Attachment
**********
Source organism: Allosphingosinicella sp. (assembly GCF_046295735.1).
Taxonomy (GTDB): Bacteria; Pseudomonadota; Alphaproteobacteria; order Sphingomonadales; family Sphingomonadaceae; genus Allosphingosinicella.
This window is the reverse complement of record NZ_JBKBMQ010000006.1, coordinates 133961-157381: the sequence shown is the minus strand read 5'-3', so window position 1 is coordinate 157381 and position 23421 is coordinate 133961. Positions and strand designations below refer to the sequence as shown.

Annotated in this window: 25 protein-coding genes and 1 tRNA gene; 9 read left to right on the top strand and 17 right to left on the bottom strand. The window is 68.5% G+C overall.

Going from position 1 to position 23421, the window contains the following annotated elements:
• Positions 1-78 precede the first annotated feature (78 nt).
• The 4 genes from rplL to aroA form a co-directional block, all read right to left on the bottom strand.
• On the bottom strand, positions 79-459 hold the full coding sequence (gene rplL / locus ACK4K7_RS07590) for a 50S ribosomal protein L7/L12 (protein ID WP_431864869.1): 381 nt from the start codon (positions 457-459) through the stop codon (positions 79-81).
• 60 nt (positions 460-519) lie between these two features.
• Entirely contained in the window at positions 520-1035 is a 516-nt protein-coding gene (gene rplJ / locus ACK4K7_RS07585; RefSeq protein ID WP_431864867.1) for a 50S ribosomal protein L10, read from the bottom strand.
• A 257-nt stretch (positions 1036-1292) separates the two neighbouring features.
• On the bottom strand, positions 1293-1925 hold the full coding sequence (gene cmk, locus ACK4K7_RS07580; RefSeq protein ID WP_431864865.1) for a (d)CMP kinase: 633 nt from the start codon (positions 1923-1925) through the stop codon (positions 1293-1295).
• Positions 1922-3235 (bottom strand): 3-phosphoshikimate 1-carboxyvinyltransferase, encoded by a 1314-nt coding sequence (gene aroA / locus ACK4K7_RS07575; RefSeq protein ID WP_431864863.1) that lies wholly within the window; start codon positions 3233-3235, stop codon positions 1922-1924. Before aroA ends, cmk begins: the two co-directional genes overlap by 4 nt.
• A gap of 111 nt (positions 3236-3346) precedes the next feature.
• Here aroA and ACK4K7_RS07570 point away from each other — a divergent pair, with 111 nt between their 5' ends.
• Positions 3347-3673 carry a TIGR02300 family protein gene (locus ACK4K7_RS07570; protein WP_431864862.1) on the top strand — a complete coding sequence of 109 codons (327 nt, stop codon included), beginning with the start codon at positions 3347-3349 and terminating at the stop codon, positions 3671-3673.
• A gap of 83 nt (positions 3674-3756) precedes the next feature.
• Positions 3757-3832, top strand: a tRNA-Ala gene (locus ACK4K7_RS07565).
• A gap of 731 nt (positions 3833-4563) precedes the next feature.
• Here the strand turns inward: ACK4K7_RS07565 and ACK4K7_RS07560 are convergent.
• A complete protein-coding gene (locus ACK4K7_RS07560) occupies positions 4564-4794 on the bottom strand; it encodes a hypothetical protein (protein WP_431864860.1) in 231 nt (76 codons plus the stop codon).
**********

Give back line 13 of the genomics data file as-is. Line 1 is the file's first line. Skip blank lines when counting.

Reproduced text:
• Positions 1922-3235 (bottom strand): 3-phosphoshikimate 1-carboxyvinyltransferase, encoded by a 1314-nt coding sequence (gene aroA / locus ACK4K7_RS07575; RefSeq protein ID WP_431864863.1) that lies wholly within the window; start codon positions 3233-3235, stop codon positions 1922-1924. Before aroA ends, cmk begins: the two co-directional genes overlap by 4 nt.